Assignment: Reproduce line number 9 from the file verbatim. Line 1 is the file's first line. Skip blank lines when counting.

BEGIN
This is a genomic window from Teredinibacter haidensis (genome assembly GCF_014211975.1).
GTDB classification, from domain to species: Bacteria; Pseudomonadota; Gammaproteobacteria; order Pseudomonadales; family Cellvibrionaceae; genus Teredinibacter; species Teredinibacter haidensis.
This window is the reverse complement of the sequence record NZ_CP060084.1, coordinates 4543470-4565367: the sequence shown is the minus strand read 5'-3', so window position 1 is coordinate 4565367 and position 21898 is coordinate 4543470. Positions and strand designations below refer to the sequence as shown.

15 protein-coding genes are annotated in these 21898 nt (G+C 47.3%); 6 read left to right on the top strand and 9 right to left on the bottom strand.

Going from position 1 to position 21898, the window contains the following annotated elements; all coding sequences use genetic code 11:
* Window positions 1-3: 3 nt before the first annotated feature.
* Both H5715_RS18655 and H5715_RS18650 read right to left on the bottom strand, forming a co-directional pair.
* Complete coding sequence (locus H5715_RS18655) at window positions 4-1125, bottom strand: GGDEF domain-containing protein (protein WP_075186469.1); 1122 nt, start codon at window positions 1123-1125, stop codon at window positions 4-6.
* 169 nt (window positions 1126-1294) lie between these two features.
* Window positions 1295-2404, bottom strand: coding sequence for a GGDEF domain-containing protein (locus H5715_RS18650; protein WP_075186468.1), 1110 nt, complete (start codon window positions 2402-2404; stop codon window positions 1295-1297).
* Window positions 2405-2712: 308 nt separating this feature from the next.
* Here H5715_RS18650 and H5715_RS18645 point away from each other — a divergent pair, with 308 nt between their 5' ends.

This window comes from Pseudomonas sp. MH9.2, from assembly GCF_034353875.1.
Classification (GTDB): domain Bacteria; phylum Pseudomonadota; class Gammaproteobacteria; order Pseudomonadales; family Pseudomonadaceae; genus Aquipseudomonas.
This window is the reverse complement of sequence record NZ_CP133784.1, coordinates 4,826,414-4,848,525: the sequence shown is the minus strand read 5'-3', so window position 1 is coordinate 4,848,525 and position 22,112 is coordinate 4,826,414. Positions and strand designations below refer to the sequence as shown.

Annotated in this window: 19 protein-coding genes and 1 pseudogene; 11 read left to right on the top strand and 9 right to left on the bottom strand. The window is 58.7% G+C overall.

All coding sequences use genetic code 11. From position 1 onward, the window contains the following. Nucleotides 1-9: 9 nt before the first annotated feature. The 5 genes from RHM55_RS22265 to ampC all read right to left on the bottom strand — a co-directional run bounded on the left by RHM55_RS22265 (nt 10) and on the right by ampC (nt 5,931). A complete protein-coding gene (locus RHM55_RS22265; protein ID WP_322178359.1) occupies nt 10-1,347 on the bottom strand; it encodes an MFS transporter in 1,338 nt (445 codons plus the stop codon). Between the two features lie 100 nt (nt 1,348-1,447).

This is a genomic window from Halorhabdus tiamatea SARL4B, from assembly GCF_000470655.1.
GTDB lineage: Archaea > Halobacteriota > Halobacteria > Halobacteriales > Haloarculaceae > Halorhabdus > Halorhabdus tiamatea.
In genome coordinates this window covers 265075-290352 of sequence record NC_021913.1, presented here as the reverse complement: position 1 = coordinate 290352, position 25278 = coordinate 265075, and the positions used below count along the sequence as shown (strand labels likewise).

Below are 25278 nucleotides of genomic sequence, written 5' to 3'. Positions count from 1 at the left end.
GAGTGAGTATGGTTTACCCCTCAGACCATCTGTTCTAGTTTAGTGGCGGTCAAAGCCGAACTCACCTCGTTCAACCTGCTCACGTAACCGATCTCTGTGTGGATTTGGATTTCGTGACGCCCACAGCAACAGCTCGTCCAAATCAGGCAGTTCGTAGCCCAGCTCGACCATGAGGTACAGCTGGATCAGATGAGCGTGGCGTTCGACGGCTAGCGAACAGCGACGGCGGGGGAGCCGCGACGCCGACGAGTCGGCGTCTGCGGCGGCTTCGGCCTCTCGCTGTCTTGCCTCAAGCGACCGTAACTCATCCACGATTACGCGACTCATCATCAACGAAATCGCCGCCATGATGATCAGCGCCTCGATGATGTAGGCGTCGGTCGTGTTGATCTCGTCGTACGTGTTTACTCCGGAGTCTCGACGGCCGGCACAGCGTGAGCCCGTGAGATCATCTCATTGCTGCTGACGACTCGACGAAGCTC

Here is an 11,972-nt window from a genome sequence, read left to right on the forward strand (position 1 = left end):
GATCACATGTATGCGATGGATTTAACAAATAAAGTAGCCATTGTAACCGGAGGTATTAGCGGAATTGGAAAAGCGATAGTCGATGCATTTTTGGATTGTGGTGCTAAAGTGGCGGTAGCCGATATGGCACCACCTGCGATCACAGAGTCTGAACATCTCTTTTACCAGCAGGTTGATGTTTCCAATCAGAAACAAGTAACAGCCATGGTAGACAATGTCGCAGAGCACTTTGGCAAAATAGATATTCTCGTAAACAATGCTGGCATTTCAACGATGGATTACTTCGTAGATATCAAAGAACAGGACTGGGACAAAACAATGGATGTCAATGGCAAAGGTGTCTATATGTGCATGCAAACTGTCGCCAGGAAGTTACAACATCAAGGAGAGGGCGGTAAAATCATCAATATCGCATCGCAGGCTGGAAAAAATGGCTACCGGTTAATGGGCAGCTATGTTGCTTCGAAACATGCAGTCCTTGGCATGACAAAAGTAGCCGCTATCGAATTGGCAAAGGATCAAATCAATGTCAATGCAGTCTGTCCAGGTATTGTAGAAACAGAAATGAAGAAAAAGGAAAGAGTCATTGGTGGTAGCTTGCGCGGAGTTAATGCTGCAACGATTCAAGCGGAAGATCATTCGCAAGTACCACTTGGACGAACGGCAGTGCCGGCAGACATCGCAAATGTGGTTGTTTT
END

* 169 nt (window positions 1126-1294) lie between these two features.